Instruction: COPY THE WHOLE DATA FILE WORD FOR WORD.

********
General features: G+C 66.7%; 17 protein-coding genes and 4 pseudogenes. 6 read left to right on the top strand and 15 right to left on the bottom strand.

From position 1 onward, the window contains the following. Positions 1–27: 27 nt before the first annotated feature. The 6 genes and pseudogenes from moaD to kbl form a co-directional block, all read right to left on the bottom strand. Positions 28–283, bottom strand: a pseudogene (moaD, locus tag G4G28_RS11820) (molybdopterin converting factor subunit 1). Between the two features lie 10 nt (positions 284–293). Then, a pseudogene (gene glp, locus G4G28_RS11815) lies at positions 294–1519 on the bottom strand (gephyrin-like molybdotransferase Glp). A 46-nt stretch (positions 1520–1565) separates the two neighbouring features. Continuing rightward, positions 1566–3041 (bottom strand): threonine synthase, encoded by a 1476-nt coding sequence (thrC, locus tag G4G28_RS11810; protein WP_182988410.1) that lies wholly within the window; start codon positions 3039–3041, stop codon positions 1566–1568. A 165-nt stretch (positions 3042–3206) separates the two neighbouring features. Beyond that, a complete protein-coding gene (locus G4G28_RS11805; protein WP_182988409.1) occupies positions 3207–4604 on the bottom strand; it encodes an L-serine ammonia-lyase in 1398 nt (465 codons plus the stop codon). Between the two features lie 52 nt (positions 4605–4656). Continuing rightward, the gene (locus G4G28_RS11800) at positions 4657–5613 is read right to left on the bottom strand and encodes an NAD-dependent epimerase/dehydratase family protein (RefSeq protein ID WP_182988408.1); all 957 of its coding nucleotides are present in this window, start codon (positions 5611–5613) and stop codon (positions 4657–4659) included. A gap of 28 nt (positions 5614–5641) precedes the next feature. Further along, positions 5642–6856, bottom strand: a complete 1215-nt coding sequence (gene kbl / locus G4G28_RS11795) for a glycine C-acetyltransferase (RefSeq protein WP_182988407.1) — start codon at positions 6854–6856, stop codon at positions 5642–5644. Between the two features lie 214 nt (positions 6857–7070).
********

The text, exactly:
General features: G+C 66.7%; 17 protein-coding genes and 4 pseudogenes. 6 read left to right on the top strand and 15 right to left on the bottom strand.

From position 1 onward, the window contains the following. Positions 1–27: 27 nt before the first annotated feature. The 6 genes and pseudogenes from moaD to kbl form a co-directional block, all read right to left on the bottom strand. Positions 28–283, bottom strand: a pseudogene (moaD, locus tag G4G28_RS11820) (molybdopterin converting factor subunit 1). Between the two features lie 10 nt (positions 284–293). Then, a pseudogene (gene glp, locus G4G28_RS11815) lies at positions 294–1519 on the bottom strand (gephyrin-like molybdotransferase Glp). A 46-nt stretch (positions 1520–1565) separates the two neighbouring features. Continuing rightward, positions 1566–3041 (bottom strand): threonine synthase, encoded by a 1476-nt coding sequence (thrC, locus tag G4G28_RS11810; protein WP_182988410.1) that lies wholly within the window; start codon positions 3039–3041, stop codon positions 1566–1568. A 165-nt stretch (positions 3042–3206) separates the two neighbouring features. Beyond that, a complete protein-coding gene (locus G4G28_RS11805; protein WP_182988409.1) occupies positions 3207–4604 on the bottom strand; it encodes an L-serine ammonia-lyase in 1398 nt (465 codons plus the stop codon). Between the two features lie 52 nt (positions 4605–4656). Continuing rightward, the gene (locus G4G28_RS11800) at positions 4657–5613 is read right to left on the bottom strand and encodes an NAD-dependent epimerase/dehydratase family protein (RefSeq protein ID WP_182988408.1); all 957 of its coding nucleotides are present in this window, start codon (positions 5611–5613) and stop codon (positions 4657–4659) included. A gap of 28 nt (positions 5614–5641) precedes the next feature. Further along, positions 5642–6856, bottom strand: a complete 1215-nt coding sequence (gene kbl / locus G4G28_RS11795) for a glycine C-acetyltransferase (RefSeq protein WP_182988407.1) — start codon at positions 6854–6856, stop codon at positions 5642–5644. Between the two features lie 214 nt (positions 6857–7070).